So here’s the thing.
I stumbled upon a similar orange cake recipe while we were on a trip in Crete, a Greek island. I ordered that cake after dinner in a little town somewhere. I think it was Rethymnon but I’m not sure about it. Anyway, we had just had this fabulous traditional roasted lamb leg dinner with baked potatoes and fresh tomatoes.
And wanted to end in style with dessert.
That orange cake for dessert was so incredibly moist and sugary and at the same time also light and fluffy as well. What an incredible cake!
But what hit me the most was the orange flavor. That strong flavor of the orange was so overwhelming.
And yet it was very natural because I could taste that whoever baked this cake had also incorporated a good deal of fresh orange zest into the orange cake batter. So I decided there and then to start a baking experiment at home even though I’m not much of a baker at all.
So then I thought, there surely has to be one good secret behind every good cake from scratch. One that I haven’t discovered yet because my cakes used to be so bad in the past.
They all seemed to come out of the oven shaped like an erupting volcano in the middle. But then also terribly blackened on the sides and still raw and runny in the middle. Or on the contrary, extremely dry like sandpaper.
Does that sound familiar to you?
Cake disasters. I can tell you all about it.
It probably has something to do with the consistency of the batter. And the ration of the ingredients in it. I’m more of an experimental cook. And therefore I’m not good at sticking to a recipe. Which totally explains why baking isn’t my thing.
What about you?
Are you a good baker?
Orange Cake Recipe with Vanilla
Anyway, I have always found that very strange.
Up until the moment that I realised that I should probably follow a cake recipe to a tee.
Also because ready made batters from my local supermarket do succeed in my kitchen! But then I guess that this tells more about me than about those supermarket batters.
But enough is enough. It is about time that I try to make one good old school cake in my life then. And guess what, I think that I really found the perfect recipe at last. And an orange cake recipe that I will stick to in the future. No free styling anymore!
But before we head over to my perfect orange cake recipe below, please watch my video of how I am preparing this superb vanilla and orange cake recipe in my fabulous KitchenAid Stand Mixer Mini!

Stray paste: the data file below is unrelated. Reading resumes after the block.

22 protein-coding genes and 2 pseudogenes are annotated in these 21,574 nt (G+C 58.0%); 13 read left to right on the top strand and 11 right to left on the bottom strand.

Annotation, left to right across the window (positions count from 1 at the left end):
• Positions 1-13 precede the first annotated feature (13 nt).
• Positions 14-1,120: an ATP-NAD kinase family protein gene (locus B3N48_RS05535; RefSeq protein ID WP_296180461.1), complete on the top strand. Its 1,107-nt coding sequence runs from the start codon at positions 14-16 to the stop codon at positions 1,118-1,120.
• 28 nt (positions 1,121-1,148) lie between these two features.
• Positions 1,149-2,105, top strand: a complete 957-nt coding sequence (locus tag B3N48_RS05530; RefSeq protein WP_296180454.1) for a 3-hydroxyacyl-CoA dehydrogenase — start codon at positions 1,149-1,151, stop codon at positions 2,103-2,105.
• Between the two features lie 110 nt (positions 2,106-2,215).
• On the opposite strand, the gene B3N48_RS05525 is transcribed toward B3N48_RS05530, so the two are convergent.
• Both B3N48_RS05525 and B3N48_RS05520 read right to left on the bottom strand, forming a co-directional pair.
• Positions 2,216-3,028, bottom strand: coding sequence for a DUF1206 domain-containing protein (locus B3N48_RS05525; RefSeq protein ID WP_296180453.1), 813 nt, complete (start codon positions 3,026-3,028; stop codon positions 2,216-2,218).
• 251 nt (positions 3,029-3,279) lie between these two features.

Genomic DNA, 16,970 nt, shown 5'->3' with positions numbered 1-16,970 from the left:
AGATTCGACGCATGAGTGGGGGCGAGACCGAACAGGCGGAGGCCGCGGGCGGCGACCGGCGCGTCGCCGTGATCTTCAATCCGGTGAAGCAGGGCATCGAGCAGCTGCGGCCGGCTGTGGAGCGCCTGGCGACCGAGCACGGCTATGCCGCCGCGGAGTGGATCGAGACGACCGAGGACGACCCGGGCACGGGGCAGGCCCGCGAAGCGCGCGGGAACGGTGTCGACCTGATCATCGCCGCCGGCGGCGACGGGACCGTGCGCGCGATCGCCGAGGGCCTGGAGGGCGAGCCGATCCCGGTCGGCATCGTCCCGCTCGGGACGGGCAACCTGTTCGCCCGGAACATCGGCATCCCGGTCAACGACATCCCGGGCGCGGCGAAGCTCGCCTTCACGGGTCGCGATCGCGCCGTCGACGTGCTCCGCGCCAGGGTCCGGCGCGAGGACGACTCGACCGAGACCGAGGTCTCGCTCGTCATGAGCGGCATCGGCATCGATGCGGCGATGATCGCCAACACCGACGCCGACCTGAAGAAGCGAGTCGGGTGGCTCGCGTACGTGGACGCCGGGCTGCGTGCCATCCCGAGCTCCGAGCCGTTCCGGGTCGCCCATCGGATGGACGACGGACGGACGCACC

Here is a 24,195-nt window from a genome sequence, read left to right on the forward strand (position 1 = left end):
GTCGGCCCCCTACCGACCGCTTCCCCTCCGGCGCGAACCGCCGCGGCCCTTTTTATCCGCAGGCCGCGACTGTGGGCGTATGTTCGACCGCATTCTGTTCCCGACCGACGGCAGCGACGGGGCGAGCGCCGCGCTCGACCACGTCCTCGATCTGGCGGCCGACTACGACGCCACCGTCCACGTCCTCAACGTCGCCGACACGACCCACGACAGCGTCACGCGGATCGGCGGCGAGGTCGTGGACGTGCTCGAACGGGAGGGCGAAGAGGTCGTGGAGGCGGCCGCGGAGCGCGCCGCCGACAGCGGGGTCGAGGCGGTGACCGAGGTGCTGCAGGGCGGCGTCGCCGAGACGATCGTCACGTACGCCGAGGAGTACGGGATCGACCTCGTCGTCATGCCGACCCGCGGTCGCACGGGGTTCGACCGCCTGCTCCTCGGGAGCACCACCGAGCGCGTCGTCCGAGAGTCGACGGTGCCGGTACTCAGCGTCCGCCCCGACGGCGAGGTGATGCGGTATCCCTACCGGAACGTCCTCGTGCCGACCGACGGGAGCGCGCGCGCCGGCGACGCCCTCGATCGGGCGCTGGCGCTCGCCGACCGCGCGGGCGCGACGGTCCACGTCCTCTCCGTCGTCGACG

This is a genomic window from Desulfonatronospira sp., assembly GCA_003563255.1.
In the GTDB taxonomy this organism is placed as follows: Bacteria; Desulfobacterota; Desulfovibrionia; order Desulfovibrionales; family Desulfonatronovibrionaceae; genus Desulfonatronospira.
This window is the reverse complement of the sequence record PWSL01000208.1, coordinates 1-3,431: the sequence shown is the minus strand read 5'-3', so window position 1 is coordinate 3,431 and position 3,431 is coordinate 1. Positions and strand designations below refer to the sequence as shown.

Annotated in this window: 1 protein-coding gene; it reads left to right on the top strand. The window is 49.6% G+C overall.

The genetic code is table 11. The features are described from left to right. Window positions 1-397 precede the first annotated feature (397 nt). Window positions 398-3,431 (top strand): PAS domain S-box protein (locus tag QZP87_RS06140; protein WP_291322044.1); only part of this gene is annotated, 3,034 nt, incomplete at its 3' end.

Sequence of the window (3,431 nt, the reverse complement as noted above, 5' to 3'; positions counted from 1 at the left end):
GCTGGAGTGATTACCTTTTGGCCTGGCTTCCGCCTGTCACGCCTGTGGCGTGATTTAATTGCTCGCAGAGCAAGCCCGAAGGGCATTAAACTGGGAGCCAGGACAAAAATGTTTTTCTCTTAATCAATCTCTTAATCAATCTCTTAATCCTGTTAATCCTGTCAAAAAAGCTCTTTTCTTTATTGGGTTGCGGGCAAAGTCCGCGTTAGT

I did prepared this cake in my fabulous KitchenAid Stand Mixer Mini.
If you don’t have a stand mixer, then you can combine all the ingredients in a large mixing bowl until you end up with a fairly runny batter. Then pour it all in a buttered springform pan and bake the cake until it is fully set and cooked in the middle.
Do you love baking cakes like these?
Then also check out another delicious cake recipe that I am very fond and proud of: my almond cake with honey and yogurt! Speaking of fluffy light cakes, that one is also a keeper! Do try it out as well!
Orange Cake Recipe
- zest and juice of ½ fresh large orange
- 3 medium eggs separated
- 4,5 oz caster sugar (125 g)
- 6,5 oz self-raising flour (185 g), sifted
- 3 tbsp very soft unsalted butter (45 g)
- 2 drops vanilla extract
First off: add the soft butter, the sugar and the egg whites to the bowl of the KitchenAid Stand Mixer Mini.
Attach the wire whip. Lower the mixer head. Then set the speed at 4 and mix the ingredients for 2 minutes until pale and airy.
Adjust the speed to 6 and whip the ingredients for 3 more minutes.
Then add the self-raising flour, the orange zest and juice, a pinch of salt, the vanilla extract and the egg yolks to the mixing bowl. Mix the ingredients at speed 4 for 2 minutes.
Then adjust the speed to 6 and whip the ingredients for 3 more minutes.
Remove the wire whip. Pour the cake batter in a buttered springform pan of 6-inches (15 cm) in diameter. Bake the orange cake in a preheated oven at 338°F (170°C) for 45 minutes until set in the middle.
Then remove the cake from the oven and let it cool down fully in its tin. Cut the cake into wedges and serve.